The Texas Star: Obama Campaign Keeps Rising
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Like a good soldier, Sen. Hillary Clinton (D-NY) dutifully campaigned in Texas on Friday, delivering a gritty, determined and focused speech on her qualifications to be commander in chief to 1,000 people at a midday rally in Waco, a poor, small city in the state's Bible Belt.
But while Clinton stood on a stage with retired top military officers and veterans from conflicts dating back to World War II, including ex-NATO commander Wesley Clark, her opponent Sen. Barack Obama (D-IL) held what could only be described as a political rock concert Friday night in San Antonio, where perhaps 5,000 people turned out in a city whose large Latino population has been touted as one of Clinton's strongholds.
Indeed, as Dorothy Dean, a longtime political organizer in Dallas who ran Bill Clinton's presidential campaigns in the southern part of that city and delivered historic Democratic turnouts in prior elections, said in an interview Thursday, the state seems poised for an Obama victory on Tuesday, March 4 -- not because there is anything wrong with Clinton, but because Obama has touched a deeper, once-in-a-generation nerve.
"I know Hillary. I have talked to her personally," Dean said. "I have nothing against her. She is knowledgeable. She's smart. She knows what she's doing. But this is a new wave. It's a new day. It's a new time. And the people have heard the same old promises. They don't know if Obama can deliver. But at least they want to give him a try."
Dean, who has worked in local politics for four-plus decades explained.
"That's the movement," she said. "That's the hope. And he didn't coin that phrase. The people who heard him, who listened to him, they found that. He brings hope to the people of the country. That's why they jumped on his bandwagon. That's why they believe his message. And so, whereas I'm old and maybe should be thinking in the past, I am for progress. I am for the future, for my children, grand-children, great-grand children. I want it better than it used to be."
Both the Obama and Clinton campaigns are running hard, competent campaigns. They have urged supporters to vote early or vote on Election Day and then attend local caucuses where more delegates are chosen. In Texas, Democrats elect two-thirds of their 193 delegates in precinct voting. The other third are chosen in local caucuses. Both campaigns are urging supporters to do the "Texas Two Step," meaning they effectively get to vote twice for their presidential nominee.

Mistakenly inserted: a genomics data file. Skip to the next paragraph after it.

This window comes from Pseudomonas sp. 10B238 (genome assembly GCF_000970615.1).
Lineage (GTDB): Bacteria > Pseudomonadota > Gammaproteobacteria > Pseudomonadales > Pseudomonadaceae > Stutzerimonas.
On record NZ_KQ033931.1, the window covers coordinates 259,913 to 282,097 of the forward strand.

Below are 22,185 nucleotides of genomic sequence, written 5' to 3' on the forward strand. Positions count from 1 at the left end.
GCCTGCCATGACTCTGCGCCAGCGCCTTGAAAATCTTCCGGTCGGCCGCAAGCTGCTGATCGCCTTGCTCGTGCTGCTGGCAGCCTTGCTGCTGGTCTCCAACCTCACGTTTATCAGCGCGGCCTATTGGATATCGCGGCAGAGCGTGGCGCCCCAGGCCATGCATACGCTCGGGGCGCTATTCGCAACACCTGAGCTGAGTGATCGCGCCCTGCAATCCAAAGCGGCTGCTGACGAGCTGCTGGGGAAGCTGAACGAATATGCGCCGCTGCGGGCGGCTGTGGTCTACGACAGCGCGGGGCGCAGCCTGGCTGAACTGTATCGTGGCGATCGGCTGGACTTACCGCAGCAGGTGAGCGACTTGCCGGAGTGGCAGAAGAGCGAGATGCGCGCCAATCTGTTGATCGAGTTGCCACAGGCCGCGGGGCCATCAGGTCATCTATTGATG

Hillary's Waco Rally
The Waco Convention Center sits in the middle of that small city's struggling downtown. Home to Baylor University, a conservative Baptist school, a M&M Mars candy factory and many businesses that support nearby Ft. Hood, the city and surrounding area has a conservative slice of the electorate that Texas pundits have said Clinton must win to offset Obama's support in the state's largest cities.
Inside the hall, a large American flag hangs behind a stage. On each side are risers filled with a mix of mostly White voters. Like the rest of the audience, there are many older people, young mothers and children -- schools were closed on Friday -- college students and a handful of businessman. On stage sat three rows of decorated veterans, all wearing jackets and hats with insignias from their service. In the front row, in blazers, crisp shirts and ties were a half dozen retired generals and admirals.
"You are aware how conservative this town is," said Julie Ed, whose husband works at nearby Fort Hood and has teenage children. "I am a minority in the neighborhood that I live in. There are only a handful of Democrats." Like others in the room, she had long-decided to support Clinton. "I am Hillary all the way," she said. "I like everything that she stands for. She has great experience. She can work with Republicans. She is not so liberal that things will fall apart ... Obama is too new. I think he has great ideas. He is an awesome speaker. His time is yet to come. Plus, we need a woman in the White House."